South Korean President Moon Jae-in urged Japan on Monday to retract its export restrictions on key materials to the South Korean tech industry and launch consultations to resolve the trade issue.
Moon said during a meeting with his senior aides that his administration will make “calm” efforts for the diplomatic resolution, noting that the vicious cycle of measures and countermeasures will never be desirable for the economies of both South Korea and Japan.
If actual damages are done to South Korean companies, Moon said his government would have no choice but to take necessary steps toward Japan though he did not hope to do it.
Moon called on Japan to retract export curbs and launch sincere consultations, saying Japan should return to the international belief that trade is a tool for common prosperity as well as the principle of free trade advocated by Japan itself.
Moon’s comments came after Japan imposed stricter regulations on exports to South Korea last week of materials vital to the South Korean tech industry.
The materials, including fluorine polyimide, photoresist and etching gas, are used to produce semiconductors and display panels that inevitably influence the manufacturing of smartphones, TVs and other tech products.
Semiconductors and display panels are the mainstays of the South Korean tech industry and the major export items of the export-driven economy.
South Korea regarded the Japanese measures as an “economic retaliation” over the South Korean top court’s rulings for the past eight months that ordered some of major Japanese companies, including Nippon Steel and Mitsubishi Heavy Industries among others, to compensate the South Korean victims of forced labor.
South Korean historians said at least 700,000 Koreans were forced into hard labor without pay before and during World War II. The Korean Peninsula was colonized by Japan from 1910 to 1945.
Japan claimed that the reparation issues were settled through the 1965 accord that normalized diplomatic relations between Seoul and Tokyo following the colonial era, but South Korea said the 1965 pact did not refer to individuals’ right to compensation for the wartime hard labor.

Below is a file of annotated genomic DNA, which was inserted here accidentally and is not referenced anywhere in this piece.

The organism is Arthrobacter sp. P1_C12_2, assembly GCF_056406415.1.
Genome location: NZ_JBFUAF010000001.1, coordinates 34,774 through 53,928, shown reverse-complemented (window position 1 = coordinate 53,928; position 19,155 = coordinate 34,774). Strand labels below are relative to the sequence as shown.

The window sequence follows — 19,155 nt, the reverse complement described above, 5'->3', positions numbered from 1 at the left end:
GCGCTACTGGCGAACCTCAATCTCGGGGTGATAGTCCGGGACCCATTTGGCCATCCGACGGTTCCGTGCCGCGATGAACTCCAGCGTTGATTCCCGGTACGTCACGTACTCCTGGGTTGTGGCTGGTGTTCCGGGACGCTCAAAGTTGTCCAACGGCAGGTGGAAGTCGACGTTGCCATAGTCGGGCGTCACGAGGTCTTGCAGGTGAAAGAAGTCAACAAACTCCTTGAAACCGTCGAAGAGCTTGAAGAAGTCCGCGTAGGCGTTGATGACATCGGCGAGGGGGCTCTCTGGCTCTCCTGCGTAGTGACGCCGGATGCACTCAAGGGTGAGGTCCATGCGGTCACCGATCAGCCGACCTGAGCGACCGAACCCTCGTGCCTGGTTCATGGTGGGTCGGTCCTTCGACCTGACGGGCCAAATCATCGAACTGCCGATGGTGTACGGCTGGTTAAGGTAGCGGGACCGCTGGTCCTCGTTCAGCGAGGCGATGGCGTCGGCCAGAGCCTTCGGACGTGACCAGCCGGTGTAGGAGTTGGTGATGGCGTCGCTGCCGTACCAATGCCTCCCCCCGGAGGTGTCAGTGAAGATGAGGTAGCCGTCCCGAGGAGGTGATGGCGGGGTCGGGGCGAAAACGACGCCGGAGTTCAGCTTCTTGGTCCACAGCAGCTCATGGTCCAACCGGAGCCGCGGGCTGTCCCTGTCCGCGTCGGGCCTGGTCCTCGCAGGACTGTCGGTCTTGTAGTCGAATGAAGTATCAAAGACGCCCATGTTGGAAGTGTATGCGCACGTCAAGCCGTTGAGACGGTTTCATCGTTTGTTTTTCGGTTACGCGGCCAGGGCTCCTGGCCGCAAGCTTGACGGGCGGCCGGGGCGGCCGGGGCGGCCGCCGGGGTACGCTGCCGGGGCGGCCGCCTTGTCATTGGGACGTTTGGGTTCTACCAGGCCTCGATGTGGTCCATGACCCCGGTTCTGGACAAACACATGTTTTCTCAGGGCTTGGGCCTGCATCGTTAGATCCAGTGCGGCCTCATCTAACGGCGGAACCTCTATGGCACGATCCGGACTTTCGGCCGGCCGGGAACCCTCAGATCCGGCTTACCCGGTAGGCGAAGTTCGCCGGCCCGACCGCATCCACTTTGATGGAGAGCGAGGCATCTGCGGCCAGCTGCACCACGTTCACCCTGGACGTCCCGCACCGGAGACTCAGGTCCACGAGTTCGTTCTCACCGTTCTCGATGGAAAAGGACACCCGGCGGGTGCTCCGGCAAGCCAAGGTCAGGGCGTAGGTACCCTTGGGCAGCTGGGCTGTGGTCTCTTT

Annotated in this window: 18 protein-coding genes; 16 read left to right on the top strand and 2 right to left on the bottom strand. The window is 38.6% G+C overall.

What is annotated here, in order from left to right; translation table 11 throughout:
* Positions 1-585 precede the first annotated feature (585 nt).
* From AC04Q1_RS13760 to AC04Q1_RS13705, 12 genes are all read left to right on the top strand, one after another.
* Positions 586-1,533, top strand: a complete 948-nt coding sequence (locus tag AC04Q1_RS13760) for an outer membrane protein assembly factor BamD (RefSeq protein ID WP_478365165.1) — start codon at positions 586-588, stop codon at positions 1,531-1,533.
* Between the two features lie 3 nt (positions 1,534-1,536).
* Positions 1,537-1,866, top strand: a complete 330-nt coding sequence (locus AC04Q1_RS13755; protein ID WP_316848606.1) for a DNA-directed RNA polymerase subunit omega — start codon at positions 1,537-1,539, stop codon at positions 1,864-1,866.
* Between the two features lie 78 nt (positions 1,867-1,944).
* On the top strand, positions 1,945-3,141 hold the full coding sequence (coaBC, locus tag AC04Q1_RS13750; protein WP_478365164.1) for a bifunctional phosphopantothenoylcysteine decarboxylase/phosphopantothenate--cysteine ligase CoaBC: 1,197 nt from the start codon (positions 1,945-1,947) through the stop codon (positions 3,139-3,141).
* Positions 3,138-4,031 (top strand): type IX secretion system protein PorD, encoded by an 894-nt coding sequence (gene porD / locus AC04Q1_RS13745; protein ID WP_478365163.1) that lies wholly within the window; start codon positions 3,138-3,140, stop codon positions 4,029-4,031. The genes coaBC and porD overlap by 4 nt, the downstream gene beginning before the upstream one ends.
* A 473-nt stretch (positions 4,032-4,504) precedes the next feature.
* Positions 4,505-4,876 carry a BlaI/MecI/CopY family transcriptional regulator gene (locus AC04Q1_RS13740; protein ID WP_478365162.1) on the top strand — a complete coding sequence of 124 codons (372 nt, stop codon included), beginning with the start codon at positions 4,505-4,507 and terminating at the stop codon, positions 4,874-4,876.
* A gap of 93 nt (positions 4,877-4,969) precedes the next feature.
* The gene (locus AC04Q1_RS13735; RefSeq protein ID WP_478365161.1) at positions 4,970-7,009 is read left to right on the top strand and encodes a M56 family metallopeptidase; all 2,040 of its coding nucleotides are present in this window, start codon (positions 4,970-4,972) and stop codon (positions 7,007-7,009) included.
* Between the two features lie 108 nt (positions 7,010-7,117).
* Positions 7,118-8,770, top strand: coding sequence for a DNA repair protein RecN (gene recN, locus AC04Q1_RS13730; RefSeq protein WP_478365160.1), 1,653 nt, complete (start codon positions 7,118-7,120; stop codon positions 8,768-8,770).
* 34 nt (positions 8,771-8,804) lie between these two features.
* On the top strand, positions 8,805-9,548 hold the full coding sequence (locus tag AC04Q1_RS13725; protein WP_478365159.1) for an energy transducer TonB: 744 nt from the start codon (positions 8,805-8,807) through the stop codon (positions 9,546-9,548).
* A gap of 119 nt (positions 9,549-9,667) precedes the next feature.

Moon said uncertainties over the global economy expanded amid the deepening of protectionism and trade dispute adding to the faster-than-forecast global economic slowdown.
The South Korean president called for a “cool-headed and calm” response under situations that the trade-dependent economy was faced with external uncertainties, noting that overstating the crisis and creating the sense of anxiety would weaken the economic sentiment and eventually damage the economy.
Despite the super-fast growth for the past decades, Moon said the South Korean economy had a heavy dependence on materials, components and equipment from overseas that are vital to its manufacturing sector.
To take Japan’s export curbs as an opportunity to foster local companies of parts and materials, the president vowed to provide all available support for the development of homegrown components, materials and equipment.
According to the Ministry of Trade, Industry and Energy, South Korea recorded a deficit of 6.7 billion U.S. dollars in trade of industrial parts and materials with Japan in the first half of this year.
It took up about two-thirds of South Korea’s total trade deficit with Japan worth 9.9 billion dollars in the first half.
For the past five years through 2018, South Korea’s trade deficit with Japan in industrial parts and materials reached 76.3 billion dollars, including a deficit of 15.1 billion dollars in 2018.
Since the bilateral diplomatic ties were normalized in 1965, South Korea has never posted a surplus in trade with Japan, according to the local daily Maeil Business News.
South Korea logged the trade deficit with Japan of 28.3 billion dollars in 2017 and 24.1 billion dollars in 2018 each.